There’s a long tradition in Blaxploitation of subverting racial symbols. From Black Caesar beating a cop to death with a shoe-shine box (after shoe-polishing his face black and forcing him to sing Al Jolson, no less) to the eponymous bale in Cotton Comes To Harlem.
All these examples pale in comparison to Ralph Bakshi’s 1975 masterpiece, Coonskin. The film is a cornucopia of racial symbolism. The dice, the watermelon, the banjo-gun, even Aunt Jemima chasing a frightened pancake with a gun. The film is so jam-packed with black rage that it’s astonishing that it was written and directed by a white man.
Which is, of course, the origin of the film’s controversy.
Coonskin may be THE most controversial cartoon ever. Seriously, it makes Song of the South look like The Princess and The Frog. In addition to the horrendous violence and over-the-top sexuality, Coonskin has enough stereotypes to offend many groups, be they black (crafty, violent, poverty-stricken), white (dirty cops and ignorant, whore-hungry crackers), Italians (fat, greedy gangsters). The Godfather is portrayed as a gross, corpulent slug (Marlon Brando meets Jabba the Hutt), on spindly legs, while two of his sons are flaming queens.
If Coonskin had come down squarely on Black peoples’ side, it could have been dismissed as simple exploitation. After all, several of the great Blaxploitation films were made by whites: such as Coffy, Foxy Brown, Cleopatra Jones, and Black Caesar. But Coonskin is not blindly pro-Black and anti-“The Man.” In some parts of them film, the apparent racism passes beyond simple parody, to hard-core satire.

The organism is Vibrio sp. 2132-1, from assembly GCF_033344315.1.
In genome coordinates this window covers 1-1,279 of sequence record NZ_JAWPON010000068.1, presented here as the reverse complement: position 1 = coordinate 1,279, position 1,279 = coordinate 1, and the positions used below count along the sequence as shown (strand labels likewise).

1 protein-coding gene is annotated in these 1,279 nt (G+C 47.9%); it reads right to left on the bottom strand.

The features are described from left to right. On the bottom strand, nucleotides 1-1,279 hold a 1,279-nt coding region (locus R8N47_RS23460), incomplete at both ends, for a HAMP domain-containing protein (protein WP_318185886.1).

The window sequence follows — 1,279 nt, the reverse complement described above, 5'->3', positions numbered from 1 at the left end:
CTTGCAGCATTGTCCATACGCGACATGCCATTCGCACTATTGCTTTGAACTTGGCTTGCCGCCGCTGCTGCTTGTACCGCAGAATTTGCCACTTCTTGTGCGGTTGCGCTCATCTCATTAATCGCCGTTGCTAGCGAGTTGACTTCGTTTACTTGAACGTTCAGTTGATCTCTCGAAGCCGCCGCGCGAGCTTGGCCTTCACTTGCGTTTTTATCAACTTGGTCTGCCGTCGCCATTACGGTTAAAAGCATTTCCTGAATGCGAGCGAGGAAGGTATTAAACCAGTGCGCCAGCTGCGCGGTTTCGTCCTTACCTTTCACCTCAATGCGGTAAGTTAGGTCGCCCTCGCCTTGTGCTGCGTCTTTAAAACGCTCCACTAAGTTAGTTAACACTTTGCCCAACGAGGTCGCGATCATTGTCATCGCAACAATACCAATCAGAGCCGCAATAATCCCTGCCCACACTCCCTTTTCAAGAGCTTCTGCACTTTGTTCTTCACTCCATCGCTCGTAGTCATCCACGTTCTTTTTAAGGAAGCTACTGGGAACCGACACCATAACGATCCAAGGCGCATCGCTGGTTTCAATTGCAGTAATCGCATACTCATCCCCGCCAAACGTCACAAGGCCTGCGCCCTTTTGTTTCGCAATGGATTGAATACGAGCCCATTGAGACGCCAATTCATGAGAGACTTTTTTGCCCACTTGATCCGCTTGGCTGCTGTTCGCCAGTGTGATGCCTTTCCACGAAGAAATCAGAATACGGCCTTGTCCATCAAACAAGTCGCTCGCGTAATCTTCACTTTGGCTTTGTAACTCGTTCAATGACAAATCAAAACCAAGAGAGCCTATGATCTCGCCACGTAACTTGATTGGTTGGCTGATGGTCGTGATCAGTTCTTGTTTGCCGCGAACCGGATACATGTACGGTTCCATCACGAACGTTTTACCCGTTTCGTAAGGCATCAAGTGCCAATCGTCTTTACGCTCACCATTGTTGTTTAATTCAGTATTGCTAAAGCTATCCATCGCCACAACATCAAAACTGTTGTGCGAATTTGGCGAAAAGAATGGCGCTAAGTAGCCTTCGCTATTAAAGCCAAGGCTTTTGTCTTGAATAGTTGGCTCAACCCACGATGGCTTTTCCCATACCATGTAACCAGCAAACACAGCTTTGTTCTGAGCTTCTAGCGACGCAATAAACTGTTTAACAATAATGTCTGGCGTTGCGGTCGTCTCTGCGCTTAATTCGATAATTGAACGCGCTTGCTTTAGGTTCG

Take for instance the character of Simple Savior. He is a fat and wealthy preacher who uses a militant black-power message to cheat folks out of their money. Rather then financing the promised “revolution,” Simple Savior just pockets his congregation’s offerings and donations. He puts on a magnificent show, performing stark naked, getting mock-crucified, and blasting photos of John Wayne, Elvis, and Richard Nixon. Had Al Sharpton actually seen Coonskin before mounting his belligerent, smoke-bomb-lobbing protest campaign, he’d have found Simple Savior a very unflattering caricature.
The title is no help at all. Don’t get me wrong, it’s a fantastic title. It’s snappy and attention-grabbing, yet still symbolically loaded. It has 3 meanings:
1) The obvious reference to “Coon,” a nasty name for blacks.
2) A veiled reference to Davy Crocket, here symbolic of gung-ho, red-blooded, gun-slinging, John Wayne-worshipping, flag-fetishizing, hippie-hating, everything-buying white American culture.
3) You know…coon. As in raccoon. You know, because the characters are animals.
Some people like being offended. For them, Coonskin is a smorgasbord of potential outrage. Bakshi described his film as being “anti-idiot” rather than “anti-black,” and I share that sentiment. Perhaps, “anti-square” would be a better term. The hipsters dig Coonskin. Tarantino digs it. Wu Tang Klan digs it. The film has been critically re-assessed and recognized for its cinematic value. The fact that it’s STILL offensive is a testament to its strength as a cultural statement. Besides, modern audiences are far more familiar with adult animation. From the douchebag satire of “South Park” to the devastating racial jabs of “The Boondocks,” there’s plenty of animated controversy to go around. We’re ready.
This movie DEMANDS a DVD/Blu-Ray release. Time to get the man’s boot out of Coonskin.